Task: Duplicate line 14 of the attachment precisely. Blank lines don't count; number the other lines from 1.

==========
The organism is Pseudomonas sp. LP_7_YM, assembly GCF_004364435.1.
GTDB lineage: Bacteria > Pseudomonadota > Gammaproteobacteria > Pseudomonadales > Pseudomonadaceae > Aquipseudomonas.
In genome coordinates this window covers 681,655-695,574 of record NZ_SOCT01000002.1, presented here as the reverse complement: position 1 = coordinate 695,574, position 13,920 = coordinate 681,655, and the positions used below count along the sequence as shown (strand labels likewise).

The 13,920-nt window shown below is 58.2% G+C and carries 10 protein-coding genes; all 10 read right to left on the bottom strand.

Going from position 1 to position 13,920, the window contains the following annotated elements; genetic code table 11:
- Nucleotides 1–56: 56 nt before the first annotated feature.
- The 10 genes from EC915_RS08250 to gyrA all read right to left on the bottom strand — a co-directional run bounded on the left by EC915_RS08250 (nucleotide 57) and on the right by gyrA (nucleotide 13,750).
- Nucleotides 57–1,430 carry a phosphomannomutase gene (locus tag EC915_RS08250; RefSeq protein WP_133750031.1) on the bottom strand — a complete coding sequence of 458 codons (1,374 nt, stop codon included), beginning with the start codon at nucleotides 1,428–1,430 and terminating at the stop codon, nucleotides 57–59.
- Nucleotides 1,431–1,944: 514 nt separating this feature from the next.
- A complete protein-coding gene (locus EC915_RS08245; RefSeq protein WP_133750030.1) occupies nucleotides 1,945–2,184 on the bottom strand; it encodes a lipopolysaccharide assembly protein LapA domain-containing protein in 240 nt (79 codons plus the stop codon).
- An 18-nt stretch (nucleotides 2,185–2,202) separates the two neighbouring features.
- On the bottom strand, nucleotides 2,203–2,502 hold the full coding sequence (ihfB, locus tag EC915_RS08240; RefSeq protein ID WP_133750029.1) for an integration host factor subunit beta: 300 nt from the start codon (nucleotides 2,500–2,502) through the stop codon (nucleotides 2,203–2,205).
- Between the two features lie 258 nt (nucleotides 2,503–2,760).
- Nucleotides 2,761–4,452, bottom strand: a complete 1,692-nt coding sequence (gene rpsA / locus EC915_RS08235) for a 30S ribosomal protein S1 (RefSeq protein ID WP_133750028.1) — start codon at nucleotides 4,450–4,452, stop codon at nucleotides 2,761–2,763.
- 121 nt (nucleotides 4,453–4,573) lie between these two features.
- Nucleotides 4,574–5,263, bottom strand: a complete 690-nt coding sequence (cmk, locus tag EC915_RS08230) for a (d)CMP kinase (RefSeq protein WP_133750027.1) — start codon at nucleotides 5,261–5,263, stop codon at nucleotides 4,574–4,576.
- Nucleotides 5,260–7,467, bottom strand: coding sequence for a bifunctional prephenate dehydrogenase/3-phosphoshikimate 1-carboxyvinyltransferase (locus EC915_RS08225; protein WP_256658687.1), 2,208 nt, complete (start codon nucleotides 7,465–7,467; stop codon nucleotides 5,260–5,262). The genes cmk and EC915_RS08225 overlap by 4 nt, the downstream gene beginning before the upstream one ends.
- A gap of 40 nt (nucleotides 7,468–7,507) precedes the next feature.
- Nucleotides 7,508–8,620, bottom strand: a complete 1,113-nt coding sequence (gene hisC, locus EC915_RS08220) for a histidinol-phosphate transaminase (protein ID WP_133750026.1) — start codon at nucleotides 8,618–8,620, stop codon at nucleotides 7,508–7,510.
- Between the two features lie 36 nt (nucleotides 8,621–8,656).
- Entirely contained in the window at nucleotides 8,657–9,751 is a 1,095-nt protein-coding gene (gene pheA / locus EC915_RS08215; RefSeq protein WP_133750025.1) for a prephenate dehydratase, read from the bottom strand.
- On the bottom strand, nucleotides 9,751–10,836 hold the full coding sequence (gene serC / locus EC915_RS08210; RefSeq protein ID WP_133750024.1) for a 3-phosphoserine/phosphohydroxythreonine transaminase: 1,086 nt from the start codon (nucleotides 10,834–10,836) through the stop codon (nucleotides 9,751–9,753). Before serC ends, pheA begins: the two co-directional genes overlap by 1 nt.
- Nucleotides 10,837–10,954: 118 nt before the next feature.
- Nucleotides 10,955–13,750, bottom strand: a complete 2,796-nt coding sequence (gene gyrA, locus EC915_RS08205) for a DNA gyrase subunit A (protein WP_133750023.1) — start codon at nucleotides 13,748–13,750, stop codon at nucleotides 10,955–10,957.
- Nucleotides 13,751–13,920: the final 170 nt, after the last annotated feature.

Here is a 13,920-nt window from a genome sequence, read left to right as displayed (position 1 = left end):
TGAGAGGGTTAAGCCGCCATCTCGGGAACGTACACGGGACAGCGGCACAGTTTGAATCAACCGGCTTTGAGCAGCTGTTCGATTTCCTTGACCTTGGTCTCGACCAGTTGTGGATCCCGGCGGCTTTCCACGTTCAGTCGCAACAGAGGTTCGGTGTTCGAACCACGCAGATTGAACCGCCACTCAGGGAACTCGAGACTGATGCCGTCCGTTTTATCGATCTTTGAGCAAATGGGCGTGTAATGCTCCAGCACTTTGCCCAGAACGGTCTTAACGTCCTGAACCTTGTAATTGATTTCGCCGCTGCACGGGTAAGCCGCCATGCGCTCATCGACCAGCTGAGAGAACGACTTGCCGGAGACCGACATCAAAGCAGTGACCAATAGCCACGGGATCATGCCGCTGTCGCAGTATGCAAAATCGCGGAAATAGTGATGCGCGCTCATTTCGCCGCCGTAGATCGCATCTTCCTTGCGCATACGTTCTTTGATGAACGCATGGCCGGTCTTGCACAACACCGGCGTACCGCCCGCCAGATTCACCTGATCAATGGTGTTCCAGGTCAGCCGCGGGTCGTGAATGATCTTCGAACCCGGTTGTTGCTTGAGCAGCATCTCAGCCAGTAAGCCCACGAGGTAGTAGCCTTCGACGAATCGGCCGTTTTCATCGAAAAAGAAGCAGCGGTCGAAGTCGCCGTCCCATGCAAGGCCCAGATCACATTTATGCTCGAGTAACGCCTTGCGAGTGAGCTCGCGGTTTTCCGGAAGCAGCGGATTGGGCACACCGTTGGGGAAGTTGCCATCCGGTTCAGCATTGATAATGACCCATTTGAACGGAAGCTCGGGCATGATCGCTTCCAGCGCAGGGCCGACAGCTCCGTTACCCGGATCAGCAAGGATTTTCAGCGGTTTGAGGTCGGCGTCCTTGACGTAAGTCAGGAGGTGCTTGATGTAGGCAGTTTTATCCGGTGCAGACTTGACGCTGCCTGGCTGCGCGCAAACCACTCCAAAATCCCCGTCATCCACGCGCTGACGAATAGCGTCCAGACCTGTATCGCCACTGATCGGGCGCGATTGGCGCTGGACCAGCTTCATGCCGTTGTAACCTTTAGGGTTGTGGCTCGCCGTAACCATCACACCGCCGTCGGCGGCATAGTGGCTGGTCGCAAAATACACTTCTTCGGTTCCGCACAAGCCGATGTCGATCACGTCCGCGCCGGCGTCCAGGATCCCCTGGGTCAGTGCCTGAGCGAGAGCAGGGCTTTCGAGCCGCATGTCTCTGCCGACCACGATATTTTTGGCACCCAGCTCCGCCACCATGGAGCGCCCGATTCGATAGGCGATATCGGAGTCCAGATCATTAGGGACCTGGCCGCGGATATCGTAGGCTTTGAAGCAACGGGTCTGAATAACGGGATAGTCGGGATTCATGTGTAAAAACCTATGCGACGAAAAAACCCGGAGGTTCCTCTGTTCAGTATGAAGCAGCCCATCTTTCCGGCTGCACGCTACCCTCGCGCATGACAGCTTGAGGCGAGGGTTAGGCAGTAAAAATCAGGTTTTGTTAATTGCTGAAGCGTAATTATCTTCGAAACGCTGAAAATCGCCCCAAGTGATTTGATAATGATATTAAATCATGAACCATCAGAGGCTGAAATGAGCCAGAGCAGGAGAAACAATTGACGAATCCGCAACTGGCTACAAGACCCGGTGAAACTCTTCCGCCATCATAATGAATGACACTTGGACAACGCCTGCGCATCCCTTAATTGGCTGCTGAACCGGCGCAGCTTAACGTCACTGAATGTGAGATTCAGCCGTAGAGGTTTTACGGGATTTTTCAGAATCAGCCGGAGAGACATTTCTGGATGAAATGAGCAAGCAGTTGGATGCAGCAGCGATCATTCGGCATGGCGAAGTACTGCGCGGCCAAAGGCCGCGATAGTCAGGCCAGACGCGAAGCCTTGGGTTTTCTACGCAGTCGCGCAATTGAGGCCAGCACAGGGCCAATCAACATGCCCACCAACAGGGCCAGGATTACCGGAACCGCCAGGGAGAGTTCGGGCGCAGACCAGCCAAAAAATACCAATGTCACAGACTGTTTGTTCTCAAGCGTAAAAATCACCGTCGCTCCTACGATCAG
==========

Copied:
- Nucleotides 2,761–4,452, bottom strand: a complete 1,692-nt coding sequence (gene rpsA / locus EC915_RS08235) for a 30S ribosomal protein S1 (RefSeq protein ID WP_133750028.1) — start codon at nucleotides 4,450–4,452, stop codon at nucleotides 2,761–2,763.